Social programs like food subsidies, which these women in Caracas picked up, are financed by Petróleos de Venezuela’s profits.
President Hugo Chávez is expected to put forth a referendum this year that would let him run for indefinite re-election.
Surprise! Well, he ain't stupid.
“If re-engaging with foreign oil companies is necessary to his political survival, then Chávez will do it,” said Roger Tissot, an authority on Venezuela’s oil industry at Gas Energy, a Brazilian consulting company focusing on Latin America. “He is a military man who understands losing a battle to win the war.”
Perhaps. Pragmatic, yes.
Venezuela also differs from top oil nations like Saudi Arabia and Mexico, where national oil companies have monopolies. Petróleos de Venezuela let private companies remain as minority partners after the nationalizations, despite Mr. Chávez’s often aggressive anticapitalist stance.
Watch what he does not what he says.
Moreover, foreign oil services companies like Halliburton, which has done business in Venezuela for 70 years, have even expanded their activities in the country as Petróleos de Venezuela grew more dependent on contractors to help extract oil from aging wells.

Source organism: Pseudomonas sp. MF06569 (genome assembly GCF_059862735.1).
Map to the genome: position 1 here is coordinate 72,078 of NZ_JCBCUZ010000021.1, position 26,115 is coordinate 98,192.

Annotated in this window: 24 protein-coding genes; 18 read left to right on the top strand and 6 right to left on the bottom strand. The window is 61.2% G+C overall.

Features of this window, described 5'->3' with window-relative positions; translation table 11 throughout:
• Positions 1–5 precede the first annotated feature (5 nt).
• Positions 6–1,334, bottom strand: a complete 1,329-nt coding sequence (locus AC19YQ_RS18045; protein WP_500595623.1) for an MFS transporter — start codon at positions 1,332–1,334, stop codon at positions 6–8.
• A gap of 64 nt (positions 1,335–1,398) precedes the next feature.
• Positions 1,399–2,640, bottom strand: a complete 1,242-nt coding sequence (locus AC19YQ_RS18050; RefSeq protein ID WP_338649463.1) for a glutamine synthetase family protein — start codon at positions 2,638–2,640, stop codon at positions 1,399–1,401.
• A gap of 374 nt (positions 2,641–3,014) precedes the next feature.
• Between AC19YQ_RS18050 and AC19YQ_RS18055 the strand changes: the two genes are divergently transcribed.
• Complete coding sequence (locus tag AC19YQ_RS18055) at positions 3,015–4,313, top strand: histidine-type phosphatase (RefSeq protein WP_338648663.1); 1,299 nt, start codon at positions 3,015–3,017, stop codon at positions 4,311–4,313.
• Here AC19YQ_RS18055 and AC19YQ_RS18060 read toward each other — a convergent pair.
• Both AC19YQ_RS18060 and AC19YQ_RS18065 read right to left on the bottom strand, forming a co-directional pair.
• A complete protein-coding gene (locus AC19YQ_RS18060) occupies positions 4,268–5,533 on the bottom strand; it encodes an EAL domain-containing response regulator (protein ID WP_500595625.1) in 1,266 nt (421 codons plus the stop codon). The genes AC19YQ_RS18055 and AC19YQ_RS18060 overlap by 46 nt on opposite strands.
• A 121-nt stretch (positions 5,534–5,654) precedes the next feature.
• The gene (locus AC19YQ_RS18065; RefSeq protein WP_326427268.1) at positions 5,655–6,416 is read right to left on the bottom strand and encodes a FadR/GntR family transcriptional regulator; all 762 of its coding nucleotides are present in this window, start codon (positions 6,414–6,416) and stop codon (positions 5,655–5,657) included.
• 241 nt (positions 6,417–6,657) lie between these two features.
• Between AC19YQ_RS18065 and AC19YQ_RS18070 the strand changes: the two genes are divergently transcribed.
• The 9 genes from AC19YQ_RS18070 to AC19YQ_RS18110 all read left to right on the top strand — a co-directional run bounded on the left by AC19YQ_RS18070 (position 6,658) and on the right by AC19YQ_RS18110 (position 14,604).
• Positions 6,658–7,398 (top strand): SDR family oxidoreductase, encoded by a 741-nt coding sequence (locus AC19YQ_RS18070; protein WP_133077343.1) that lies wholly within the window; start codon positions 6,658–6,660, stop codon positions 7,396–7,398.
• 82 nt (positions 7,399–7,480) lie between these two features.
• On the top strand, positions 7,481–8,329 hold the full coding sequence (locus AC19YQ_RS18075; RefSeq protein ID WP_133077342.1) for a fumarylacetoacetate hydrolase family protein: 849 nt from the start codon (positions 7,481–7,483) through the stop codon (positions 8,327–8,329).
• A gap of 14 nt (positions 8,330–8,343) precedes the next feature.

Even Halliburton is allowed into the socialist fatherland; how curious.
“In 10 years, not one major oil project has been built in Venezuela,” said the oilman, who asked not to be identified for fear of retribution. “Chávez has left his so-called strategic partners out to dry, like the Chinese, who have been given the same treatment as Exxon.”
Well, they are both capitalists, no?
“Chávez is celebrating the demise of capitalism as this international crisis unfolds,” said Pedro Mario Burelli, a former board member of Petróleos de Venezuela. “But the irony is that capitalism actually fed his system in times of plenty,” he said. “That is something Chávez will discover the hard way.”